Apologise For Success?

How wrong it is for a woman to expect the man to build the world she wants, rather than to create it herself.
Anais Nin

I consider it an honour and a privilege to be acquainted with a diverse group of women, from counsellors and health care practitioners, to teachers, home makers, retail employees and people on social assistance or welfare.

Every one of them adds to my collective knowledge and wisdom and I don’t consider any of them more or less important than another; they are too dear to me to think such things.

However, an interesting conversation arose the other day during a conversation between women friends of mine whose adult siblings maybe didn’t fare as well as they did.

They feel guilty and sometimes apologetic because they are more financially or professionally successful than their sisters.


If you come from the same home and have the same privileges and opportunities.

It begged the question: “Are men out there apologising for their privilege? Are they feeling guilty for reaching higher benchmarks in their careers than other people?”

I don’t think so.

Why do women think they have to apologise for their success?

We are far beyond the times when we have to be dependent on others for our financial well-being or measures of accomplishment.

Just food for thought.

peace, love and TGIF monkiss


Back in the saddle

The bond that links your true family is not one of blood, but of respect and joy in each other’s life.
Richard Bach

Most of my nearest and dearest have no genetic link to me at all. They are people who I met by chance, through working together or caring for them in my work; I love them dearly all the same.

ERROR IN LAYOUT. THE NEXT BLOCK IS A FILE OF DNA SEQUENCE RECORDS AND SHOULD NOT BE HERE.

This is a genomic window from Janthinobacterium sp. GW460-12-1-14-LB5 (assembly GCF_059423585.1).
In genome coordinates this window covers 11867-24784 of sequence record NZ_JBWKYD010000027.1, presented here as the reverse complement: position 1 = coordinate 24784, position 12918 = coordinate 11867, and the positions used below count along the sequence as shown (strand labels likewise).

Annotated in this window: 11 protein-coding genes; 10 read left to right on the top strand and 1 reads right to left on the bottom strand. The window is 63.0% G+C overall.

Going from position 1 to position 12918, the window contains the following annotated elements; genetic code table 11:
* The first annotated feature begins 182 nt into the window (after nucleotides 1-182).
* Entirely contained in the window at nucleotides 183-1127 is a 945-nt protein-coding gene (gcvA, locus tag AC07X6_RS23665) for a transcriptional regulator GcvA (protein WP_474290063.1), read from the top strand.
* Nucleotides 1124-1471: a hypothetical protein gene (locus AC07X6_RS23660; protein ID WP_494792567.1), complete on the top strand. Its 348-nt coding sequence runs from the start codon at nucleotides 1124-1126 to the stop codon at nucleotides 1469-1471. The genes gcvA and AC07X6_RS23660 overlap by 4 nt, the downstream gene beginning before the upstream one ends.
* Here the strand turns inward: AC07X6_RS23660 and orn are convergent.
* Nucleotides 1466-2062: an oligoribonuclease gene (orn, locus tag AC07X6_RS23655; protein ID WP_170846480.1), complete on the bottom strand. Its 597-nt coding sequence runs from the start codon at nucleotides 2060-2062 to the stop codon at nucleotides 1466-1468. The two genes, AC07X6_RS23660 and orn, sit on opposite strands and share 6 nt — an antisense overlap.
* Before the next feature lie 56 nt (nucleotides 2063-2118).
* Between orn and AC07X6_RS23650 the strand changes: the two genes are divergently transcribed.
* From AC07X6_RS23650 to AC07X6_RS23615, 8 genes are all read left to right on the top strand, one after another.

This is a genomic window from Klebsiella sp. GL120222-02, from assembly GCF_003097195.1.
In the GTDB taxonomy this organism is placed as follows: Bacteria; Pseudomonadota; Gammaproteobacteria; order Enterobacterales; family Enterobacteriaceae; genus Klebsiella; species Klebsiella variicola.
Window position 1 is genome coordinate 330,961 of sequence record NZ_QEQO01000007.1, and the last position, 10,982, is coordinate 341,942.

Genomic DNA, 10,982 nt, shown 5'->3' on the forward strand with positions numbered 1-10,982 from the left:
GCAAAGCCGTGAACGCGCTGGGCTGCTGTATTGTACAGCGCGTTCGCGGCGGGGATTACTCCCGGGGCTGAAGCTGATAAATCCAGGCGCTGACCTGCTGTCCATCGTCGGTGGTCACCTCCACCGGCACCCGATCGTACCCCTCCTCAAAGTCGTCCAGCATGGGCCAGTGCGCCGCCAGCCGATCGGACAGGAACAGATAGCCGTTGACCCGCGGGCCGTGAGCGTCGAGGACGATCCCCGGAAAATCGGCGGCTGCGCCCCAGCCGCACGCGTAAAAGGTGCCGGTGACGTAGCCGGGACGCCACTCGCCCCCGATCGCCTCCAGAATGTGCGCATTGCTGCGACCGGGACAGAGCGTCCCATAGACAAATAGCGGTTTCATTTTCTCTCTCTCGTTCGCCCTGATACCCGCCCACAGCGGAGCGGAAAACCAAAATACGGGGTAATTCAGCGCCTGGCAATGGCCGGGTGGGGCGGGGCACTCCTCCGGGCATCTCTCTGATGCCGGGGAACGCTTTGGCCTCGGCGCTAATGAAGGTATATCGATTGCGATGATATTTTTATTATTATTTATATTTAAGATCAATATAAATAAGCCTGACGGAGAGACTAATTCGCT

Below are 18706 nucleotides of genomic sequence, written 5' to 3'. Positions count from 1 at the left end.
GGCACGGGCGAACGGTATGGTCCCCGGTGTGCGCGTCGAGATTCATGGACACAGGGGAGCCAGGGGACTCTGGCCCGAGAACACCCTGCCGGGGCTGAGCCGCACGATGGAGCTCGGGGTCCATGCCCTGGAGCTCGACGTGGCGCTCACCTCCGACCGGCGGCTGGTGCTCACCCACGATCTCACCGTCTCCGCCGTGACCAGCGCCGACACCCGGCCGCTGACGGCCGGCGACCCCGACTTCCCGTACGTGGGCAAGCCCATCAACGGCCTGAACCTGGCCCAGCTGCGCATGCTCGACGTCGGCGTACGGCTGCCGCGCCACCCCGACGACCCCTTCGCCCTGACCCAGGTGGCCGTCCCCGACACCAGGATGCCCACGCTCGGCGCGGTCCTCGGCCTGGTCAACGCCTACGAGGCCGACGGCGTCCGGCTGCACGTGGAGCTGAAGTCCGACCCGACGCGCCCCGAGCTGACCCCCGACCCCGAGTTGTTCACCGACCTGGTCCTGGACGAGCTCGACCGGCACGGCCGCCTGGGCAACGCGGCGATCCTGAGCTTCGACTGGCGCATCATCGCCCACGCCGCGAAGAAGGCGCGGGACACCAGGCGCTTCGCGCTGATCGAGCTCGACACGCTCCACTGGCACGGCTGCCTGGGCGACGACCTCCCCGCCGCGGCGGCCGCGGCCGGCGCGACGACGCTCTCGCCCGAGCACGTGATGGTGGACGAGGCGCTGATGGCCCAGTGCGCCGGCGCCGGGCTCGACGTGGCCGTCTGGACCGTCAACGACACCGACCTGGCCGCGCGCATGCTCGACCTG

Today, I got to attend a meeting with all of my coworkers and friends again and got to see the boys I work with, it was wonderful!

I haven’t seen any of my coworkers in 2 months and only phone conversations with my boss; who, by the way, is the BEST boss I have ever, ever had in my life.

This guy fought for me when my company was following policy and ruining my life while I was on sick leave.
He is clear, honest, has high expectations, and because he works hard and demands so much for himself, he makes you want to work as hard as possible for him in return.

The joy on their faces and the happiness in their eyes, conversations and smiles was such a welcome change. There were hugs and smiles and jokes about my useless legs all around. I knew I missed them, I just didn’t realise how much.

The hardest thing these past weeks has been the isolation and the knowledge of how much they need me back and miss me.
The knowledge I could do nothing more to help than answer the phone.

Now I’m back to the family I joined, on a short term basis and even that’s enough.